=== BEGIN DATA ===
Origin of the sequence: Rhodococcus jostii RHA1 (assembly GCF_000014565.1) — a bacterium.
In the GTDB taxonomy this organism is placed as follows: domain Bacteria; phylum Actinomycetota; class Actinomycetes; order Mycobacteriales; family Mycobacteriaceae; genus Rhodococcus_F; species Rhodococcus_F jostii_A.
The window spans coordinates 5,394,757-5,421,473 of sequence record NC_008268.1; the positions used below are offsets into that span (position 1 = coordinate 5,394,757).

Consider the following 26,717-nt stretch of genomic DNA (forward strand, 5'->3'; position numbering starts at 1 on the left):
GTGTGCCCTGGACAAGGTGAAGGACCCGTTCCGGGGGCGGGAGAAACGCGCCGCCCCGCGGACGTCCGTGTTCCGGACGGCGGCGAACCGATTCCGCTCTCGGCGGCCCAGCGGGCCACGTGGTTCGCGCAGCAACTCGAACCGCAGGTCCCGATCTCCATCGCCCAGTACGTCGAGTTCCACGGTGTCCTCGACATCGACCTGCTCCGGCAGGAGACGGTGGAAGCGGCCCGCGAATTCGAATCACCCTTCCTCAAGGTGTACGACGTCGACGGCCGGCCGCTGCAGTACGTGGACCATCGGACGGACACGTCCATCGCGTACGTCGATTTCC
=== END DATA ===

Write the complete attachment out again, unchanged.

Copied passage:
Origin of the sequence: Rhodococcus jostii RHA1 (assembly GCF_000014565.1) — a bacterium.
In the GTDB taxonomy this organism is placed as follows: domain Bacteria; phylum Actinomycetota; class Actinomycetes; order Mycobacteriales; family Mycobacteriaceae; genus Rhodococcus_F; species Rhodococcus_F jostii_A.
The window spans coordinates 5,394,757-5,421,473 of sequence record NC_008268.1; the positions used below are offsets into that span (position 1 = coordinate 5,394,757).

Consider the following 26,717-nt stretch of genomic DNA (forward strand, 5'->3'; position numbering starts at 1 on the left):
GTGTGCCCTGGACAAGGTGAAGGACCCGTTCCGGGGGCGGGAGAAACGCGCCGCCCCGCGGACGTCCGTGTTCCGGACGGCGGCGAACCGATTCCGCTCTCGGCGGCCCAGCGGGCCACGTGGTTCGCGCAGCAACTCGAACCGCAGGTCCCGATCTCCATCGCCCAGTACGTCGAGTTCCACGGTGTCCTCGACATCGACCTGCTCCGGCAGGAGACGGTGGAAGCGGCCCGCGAATTCGAATCACCCTTCCTCAAGGTGTACGACGTCGACGGCCGGCCGCTGCAGTACGTGGACCATCGGACGGACACGTCCATCGCGTACGTCGATTTCC